RIT to monitor wastewater for signs of surges in coronavirus cases before symptoms set in

University will test wastewater in residence halls and on-campus apartments twice weekly

Elizabeth Lamark

RIT will test wastewater on campus for traces of COVID-10 twice weekly beginning Aug. 5 to get early indications if coronavirus spreading in campus housing.

RIT will use an unusual technique to search for surges in coronavirus cases before those infected even begin displaying symptoms. The university will test wastewater on campus for traces of COVID-19 twice weekly beginning Aug. 5 to get early indications if coronavirus is spreading in campus housing and other areas of campus.

Members of RIT’s fall planning task forces say the wastewater surveillance will be a critical and proactive complement to more standard COVID-19 tests like the PCR tests involving nasal swabs. If health officials see spikes in coronavirus levels, they could take actions such as having the residents of the affected areas get further testing.

“We’re looking for viral RNA, pieces of the virus that get shed off of people when they go to the bathroom,” said Jennifer Schneider, the Eugene H. Fram Chair of Applied Critical Thinking and a professor in the Department of Civil Engineering Technology, Environmental Management and Safety. “By testing wastewater, we can get an idea of what the relative viral prevalence could be in the population using areas of campus. If we see it increase in a particular area, we can look more closely and run some strategic testing.”

The wastewater testing initiative is part of RIT’s overall testing strategy. That strategy also includes requiring students, faculty, and staff to get tested before returning to campus in the fall; testing community members for cause based on their responses to the daily health screen or contact tracing; and periodic surveillance testing of community members chosen at random.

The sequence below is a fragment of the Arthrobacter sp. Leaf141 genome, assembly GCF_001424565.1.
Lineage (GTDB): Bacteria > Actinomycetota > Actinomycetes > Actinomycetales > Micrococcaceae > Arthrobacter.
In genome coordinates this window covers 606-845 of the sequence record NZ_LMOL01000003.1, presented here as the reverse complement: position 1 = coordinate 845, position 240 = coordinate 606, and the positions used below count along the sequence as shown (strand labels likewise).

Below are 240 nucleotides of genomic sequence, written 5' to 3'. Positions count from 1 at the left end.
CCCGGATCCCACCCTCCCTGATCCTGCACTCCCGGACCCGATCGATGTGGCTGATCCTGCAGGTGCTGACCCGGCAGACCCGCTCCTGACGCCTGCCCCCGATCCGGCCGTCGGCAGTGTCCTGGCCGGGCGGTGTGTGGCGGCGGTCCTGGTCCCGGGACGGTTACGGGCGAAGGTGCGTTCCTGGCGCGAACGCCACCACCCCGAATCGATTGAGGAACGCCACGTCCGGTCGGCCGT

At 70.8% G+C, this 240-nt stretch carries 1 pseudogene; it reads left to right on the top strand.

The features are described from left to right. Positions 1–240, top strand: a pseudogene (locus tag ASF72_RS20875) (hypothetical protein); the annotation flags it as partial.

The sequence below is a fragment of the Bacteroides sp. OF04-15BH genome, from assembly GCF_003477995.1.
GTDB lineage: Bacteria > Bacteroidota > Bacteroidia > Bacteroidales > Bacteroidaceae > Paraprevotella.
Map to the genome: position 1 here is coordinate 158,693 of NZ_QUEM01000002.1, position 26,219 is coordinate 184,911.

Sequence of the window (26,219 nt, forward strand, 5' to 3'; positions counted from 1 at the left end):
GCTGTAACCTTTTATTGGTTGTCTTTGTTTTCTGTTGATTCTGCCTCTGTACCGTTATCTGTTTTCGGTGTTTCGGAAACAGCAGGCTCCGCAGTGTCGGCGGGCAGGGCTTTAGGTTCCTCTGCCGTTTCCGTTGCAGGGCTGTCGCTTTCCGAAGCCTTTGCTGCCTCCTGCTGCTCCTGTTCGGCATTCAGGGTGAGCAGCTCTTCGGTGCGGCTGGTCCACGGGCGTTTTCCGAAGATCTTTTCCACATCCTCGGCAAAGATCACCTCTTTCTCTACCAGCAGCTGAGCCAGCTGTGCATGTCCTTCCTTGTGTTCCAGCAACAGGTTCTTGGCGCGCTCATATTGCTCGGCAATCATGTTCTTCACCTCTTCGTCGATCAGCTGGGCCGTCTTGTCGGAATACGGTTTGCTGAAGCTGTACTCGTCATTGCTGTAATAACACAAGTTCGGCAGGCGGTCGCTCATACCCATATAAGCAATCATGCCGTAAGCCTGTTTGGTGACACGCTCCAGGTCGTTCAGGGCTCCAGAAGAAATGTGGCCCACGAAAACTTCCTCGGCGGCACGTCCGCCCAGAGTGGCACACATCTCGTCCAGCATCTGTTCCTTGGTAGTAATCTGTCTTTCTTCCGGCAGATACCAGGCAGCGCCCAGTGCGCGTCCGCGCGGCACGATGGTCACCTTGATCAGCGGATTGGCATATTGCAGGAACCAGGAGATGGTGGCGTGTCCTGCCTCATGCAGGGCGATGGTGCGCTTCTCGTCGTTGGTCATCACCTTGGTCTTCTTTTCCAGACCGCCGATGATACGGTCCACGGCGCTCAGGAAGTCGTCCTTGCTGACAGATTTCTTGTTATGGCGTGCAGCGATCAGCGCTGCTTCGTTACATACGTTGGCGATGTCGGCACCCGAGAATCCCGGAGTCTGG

“Wastewater testing is important because it will give us lead time to change some of our mitigation efforts if we see a rise in infection in a particular area of campus,” said Wendy Gelbard, associate vice president of wellness. “We know that infected individuals shed the virus a couple of days prior to manifesting symptoms or shed the virus even without manifesting symptoms at all. We also know that our student population can be a large part of that group that has no symptoms and wastewater may be our best way of detecting changes on campus.”

RIT will test wastewater from the residence halls and on-campus apartment complexes. Facilities Management Services identified 15 manholes on campus where sanitary sewer discharge comes together from those sources and is installing sampling pumps inside them. The sampling equipment will be out of sight from the public and a Syracuse-based firm called Quadrant Biosciences will collect samples twice weekly for analysis and report the results back to RIT health officials.

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